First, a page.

Sunday, October 21, 2007

The Food Project, Boston City Farm

From Lincoln we jumped on trains and buses and headed for Dorchester. We couldn't miss their excellent painted office at West Cottage and Dudley streets.

We met up with Bob, who showed us around the 3 urban lots that The Food Project grows their produce on. The neighbourhood bore a striking resemblance to the artistic interpretation featured in their office.

Their West Cottage site features a composting system built by the university. It spins, it aerates, it spills out the bottom.

One of the most exciting things about visiting North American gardens was seeing produce that isn't commonly grown in Melbourne. These tomatillos are pre-packaged beauties.

I'd been wondering what Callaloo was after seeing it in a Jamaican restaurant. It's this beautiful green vegetable you see before you.

The Food Project's urban agriculture has had an astounding effect on the neighbourhood, with many people beginning to grow in their own urban lots. This resident looks out on his corn field from his back porch. We passed lot after lot of cornstalks. I wonder how they deal with cross-pollination with so much growing in just a few blocks.

One of the great things about these kinds of projects is the carry on effect they have on the neighbourhood. As we were walking back to the office, a man came up to Bob and asked about some of the people he had known at the Food Project. He was looking for landscaping work and needed a reference. He spoke so highly of his Food Project experience that we almost could have believed that Bob had set the whole thing up. (which he hadn't)

As Cammy from the Lincoln farm explained, supplying fruits for the Farmer's market can be difficult as the Food Project grows mostly vegetables. However, they've taken over management of a heritage orchard at the historic Shirley-Eustic House in Roxbury.

The Food Project was staffed by the most generous, committed, unpretentious people. They really went out of their way to pass their knowledge on to the Australians who rocked up on their doorstep.

Saturday, October 20, 2007

Boston Community Gardens

In Boston, we stayed with a friend who lived along the Southwest Greenway. The bike path into downtown Boston passes community gardens of all shapes and sizes, playgrounds and seats for repose. The Southwest Greenway has an interesting history. It runs along the Orange Subway line, which was due to become a 12-lane highway in the 1970s. The community managed to stop this project and instead of highway, created a greenway.
A courtyard wall in Jamaica Plain with highly creative re-use of containers for growing plants.
There's even a plastic bag doing a fine job of containing soil and green material.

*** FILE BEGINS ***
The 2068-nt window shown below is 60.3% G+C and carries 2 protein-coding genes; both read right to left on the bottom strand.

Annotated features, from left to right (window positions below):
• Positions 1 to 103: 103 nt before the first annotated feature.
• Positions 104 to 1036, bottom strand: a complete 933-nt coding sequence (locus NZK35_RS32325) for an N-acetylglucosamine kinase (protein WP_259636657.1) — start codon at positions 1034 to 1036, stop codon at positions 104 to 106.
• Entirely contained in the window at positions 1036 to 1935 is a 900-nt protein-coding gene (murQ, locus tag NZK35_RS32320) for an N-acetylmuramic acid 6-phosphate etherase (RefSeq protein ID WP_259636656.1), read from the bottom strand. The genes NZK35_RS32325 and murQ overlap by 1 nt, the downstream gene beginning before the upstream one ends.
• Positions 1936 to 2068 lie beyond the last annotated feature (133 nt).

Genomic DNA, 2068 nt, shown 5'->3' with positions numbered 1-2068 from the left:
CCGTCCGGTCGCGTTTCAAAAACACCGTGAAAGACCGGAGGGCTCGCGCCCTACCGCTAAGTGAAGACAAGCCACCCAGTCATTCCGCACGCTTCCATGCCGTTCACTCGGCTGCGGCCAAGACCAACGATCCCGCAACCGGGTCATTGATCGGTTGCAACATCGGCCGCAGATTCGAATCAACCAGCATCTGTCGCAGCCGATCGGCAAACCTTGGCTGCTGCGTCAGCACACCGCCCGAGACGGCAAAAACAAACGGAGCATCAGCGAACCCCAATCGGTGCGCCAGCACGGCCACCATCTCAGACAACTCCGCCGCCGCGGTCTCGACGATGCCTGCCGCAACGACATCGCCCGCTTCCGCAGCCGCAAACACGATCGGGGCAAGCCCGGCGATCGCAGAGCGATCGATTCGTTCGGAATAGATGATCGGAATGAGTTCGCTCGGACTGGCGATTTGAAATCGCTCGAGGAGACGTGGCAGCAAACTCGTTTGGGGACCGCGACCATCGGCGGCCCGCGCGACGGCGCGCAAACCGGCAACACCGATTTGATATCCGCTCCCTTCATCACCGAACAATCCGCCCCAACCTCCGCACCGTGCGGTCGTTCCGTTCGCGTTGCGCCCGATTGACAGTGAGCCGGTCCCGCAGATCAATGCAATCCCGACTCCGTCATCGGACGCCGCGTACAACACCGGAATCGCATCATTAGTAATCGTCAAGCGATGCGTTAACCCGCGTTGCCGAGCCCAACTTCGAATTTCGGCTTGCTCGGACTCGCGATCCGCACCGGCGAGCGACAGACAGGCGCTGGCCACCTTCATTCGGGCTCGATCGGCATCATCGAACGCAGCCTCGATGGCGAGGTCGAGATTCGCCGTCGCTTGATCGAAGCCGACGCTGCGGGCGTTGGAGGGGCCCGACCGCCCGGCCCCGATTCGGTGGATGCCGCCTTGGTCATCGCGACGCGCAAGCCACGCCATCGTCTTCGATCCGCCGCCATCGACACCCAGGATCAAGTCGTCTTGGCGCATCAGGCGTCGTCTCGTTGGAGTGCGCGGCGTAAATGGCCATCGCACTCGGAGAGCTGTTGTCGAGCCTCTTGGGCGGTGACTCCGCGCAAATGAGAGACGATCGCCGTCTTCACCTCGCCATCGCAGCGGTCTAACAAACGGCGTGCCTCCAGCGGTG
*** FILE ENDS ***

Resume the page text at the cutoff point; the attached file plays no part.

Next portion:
And Ashley harvests the first radish of the season from her community garden plot.

The Food Project, Lincoln, MA

The Food Project is a sustainable agriculture program that focuses on youth leadership and empowerment.

They have city farms in inner-urban Boston along with rural farms in the surrounding countryside in Massachusetts. We took the commuter train out to Lincoln to see what they do.

The Food Project operates a Summer Youth Program, in which young people spend time working on both the city and rural farms. The produce grown is sold at a farmer's market in Boston and distributed through CSA boxes from their Lincoln farm. There's a lot to like about the way the Food Project runs their program. For starters, the young people are paid for the summer, so they are not forced to choose between being involved in the program or finding a summer job. There is a strong focus on diversity, recruiting youth from urban, suburban and rural areas and from a variety of cultural backgrounds. They sign a strict work contract. If they are late, they lose a certain amount of money - which they can regain by being on time every day for 2 weeks.

The summer program youth rotate between both the Lincoln and Dorchester sites, either working the farms for produce for the CSA boxes or to sell at the Farmer's market in downtown Boston. The Food Project spends substantial time on both Agricultural workshops and Social workshops on topics such as 'Diversity'. This is the dual focus on youth leadership and sustainable agriculture in action!
The Food Project also run an Academic Year Program with the D.I.R.T crew (Dynamic, Intelligent, Responsible Teenagers) and Internships. These interns are braiding garlic in one of the greenhouses at the Lincoln Farm.
A local beekeeper looks after the beehives, which are an important part of the food web/fertilization process.